News | July 11, 2022

In Trust – A modern twist on older trusts

The recent case of Goodrich v AB provides welcome guidance on how terms in older trust deeds should be read, applying the general principles of construction and human rights legislation. The case will be relevant for clients and trustees of long-running trusts.

The case concerned two large employee benefit trusts which had been established in 1990 by the founder of Walker Books Limited, shortly before Mr Walker’s death. Following a significant share sale in 2020, the trustees needed to consider how to distribute the proceeds and, crucially to understand who made up the discretionary class of beneficiaries which included “the spouses, children and remoter issue of … present and future officers or employees or retired officers and employees”. The trustees therefore asked the Court to confirm how certain words including “spouse” and “child” should be interpreted.

The Court decided that the term “spouse” included a civil partner (same or opposite sex) or a person in a same-sex marriage because the Human Rights Act 1998 (“HRA 1998“) requires the Court to read the definition of spouse in accordance with the rights guaranteed under the European Convention on Human Rights (“the Convention“). Accordingly, the Marriage (Same-Sex Couples) Act 2013, which excludes same-sex couples when interpreting references to marriage in documents drafted before HRA 1998, should be read to be compliant with the Convention.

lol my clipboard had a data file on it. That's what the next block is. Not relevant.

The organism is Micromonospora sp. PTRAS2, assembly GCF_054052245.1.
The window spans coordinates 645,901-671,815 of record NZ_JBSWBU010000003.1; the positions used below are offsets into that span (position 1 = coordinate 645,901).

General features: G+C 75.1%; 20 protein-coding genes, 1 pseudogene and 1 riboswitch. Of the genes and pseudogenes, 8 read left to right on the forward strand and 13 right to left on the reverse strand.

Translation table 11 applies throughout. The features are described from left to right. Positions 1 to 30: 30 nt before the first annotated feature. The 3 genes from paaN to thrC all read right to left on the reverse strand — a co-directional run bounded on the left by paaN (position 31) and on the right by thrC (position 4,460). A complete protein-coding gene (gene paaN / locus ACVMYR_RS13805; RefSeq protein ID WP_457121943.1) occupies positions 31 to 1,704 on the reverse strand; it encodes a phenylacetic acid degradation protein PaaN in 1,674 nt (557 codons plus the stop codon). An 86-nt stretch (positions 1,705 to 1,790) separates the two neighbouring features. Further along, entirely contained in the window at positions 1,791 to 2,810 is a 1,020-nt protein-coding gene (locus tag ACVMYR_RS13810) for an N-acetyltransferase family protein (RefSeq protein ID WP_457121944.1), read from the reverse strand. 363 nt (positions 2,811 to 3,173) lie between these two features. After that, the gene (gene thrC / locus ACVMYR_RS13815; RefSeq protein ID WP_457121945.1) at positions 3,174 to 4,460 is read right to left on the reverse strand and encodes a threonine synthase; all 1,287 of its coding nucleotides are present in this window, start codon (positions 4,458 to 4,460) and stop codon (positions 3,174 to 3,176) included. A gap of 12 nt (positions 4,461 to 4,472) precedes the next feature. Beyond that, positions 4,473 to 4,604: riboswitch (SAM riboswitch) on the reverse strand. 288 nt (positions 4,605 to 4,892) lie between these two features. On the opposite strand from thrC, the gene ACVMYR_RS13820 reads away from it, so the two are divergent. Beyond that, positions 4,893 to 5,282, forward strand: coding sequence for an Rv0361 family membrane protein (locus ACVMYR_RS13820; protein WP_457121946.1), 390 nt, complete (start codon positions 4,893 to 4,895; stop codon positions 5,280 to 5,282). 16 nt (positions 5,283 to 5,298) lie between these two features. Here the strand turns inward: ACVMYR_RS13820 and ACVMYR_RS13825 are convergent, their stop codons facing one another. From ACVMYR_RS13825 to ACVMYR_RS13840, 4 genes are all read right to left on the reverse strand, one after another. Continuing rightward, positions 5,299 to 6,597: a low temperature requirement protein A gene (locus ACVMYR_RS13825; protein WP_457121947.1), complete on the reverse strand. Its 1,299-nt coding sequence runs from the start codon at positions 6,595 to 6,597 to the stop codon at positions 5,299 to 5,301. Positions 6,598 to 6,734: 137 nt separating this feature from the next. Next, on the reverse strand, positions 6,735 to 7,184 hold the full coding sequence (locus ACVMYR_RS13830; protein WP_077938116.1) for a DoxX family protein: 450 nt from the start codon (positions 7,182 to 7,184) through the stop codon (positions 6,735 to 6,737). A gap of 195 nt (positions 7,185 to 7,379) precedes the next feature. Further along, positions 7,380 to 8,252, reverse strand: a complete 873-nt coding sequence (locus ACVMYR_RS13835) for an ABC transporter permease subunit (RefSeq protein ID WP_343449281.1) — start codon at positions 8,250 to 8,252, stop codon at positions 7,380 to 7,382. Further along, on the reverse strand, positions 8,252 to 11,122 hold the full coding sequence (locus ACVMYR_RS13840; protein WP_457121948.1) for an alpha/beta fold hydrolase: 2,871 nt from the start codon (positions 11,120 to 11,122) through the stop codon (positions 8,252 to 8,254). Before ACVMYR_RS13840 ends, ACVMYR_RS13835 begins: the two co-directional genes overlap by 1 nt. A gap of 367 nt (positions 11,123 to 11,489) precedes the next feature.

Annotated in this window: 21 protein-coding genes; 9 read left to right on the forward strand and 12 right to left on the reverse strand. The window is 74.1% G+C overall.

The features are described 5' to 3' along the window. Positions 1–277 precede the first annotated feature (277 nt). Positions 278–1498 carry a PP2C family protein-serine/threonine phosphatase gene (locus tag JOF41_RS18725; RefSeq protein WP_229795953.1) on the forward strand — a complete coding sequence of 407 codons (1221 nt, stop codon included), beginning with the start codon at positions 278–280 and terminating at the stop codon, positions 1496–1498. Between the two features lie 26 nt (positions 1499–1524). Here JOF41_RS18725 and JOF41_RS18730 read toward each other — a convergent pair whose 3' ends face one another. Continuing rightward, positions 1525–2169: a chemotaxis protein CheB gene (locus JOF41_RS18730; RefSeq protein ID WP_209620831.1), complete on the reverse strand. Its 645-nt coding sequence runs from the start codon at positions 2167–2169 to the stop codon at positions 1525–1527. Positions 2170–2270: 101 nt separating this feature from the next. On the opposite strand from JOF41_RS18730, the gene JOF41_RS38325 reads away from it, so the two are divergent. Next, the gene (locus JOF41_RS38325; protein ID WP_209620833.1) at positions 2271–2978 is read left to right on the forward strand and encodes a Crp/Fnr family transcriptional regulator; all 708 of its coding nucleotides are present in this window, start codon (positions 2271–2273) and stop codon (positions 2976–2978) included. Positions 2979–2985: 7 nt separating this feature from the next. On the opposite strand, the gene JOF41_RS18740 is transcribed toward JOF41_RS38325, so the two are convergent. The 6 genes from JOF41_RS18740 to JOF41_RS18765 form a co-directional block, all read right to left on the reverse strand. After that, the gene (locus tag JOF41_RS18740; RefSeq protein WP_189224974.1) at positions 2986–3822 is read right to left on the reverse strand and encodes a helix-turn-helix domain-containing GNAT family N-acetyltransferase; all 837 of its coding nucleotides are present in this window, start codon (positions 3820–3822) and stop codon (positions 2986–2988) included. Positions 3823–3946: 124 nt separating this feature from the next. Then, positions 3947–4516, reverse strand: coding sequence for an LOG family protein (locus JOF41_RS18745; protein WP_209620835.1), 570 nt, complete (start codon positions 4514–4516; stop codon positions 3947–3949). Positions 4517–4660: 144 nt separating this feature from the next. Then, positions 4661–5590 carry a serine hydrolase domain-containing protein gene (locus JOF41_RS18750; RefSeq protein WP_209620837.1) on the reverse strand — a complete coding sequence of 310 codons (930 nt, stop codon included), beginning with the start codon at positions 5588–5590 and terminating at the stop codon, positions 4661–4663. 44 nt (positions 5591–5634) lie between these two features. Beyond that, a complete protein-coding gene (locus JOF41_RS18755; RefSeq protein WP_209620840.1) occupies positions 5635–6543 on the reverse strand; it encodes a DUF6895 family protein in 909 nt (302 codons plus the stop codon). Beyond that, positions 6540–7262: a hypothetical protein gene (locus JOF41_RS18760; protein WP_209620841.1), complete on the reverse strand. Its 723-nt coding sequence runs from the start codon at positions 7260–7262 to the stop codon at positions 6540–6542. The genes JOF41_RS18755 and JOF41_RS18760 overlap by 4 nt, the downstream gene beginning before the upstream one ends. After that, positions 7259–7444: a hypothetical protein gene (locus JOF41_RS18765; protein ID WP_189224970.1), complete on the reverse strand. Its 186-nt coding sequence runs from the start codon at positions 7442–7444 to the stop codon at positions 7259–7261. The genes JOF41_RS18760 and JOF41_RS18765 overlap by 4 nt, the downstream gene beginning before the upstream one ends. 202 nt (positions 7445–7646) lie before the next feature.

The Court also found that the definition of “children” did not include step-children but does include legitimate, illegitimate, legitimated and adopted children. Step-children were not expressly provided for in the trust documents and applying the general principle that the meaning of words should be ascertained by taking the whole of the words used against their documentary and factual context, there was nothing to indicate that “children” should be defined more widely to include step-children.

The Court’s decision also applies to Wills and family trusts established in the settlor’s lifetime. Lay executors and trustees should be aware that the terms “spouse” and “child” may be radically different to the meanings of those words when the document was drafted and should seek advice if there is any ambiguity. It is hoped that this judicial clarity will reduce the number of Wills and trusts that need to be referred to the Court for construction or variation in order to protect decisions made by executors or trustees, whilst ensuring that historic documents can be read with modern families in mind.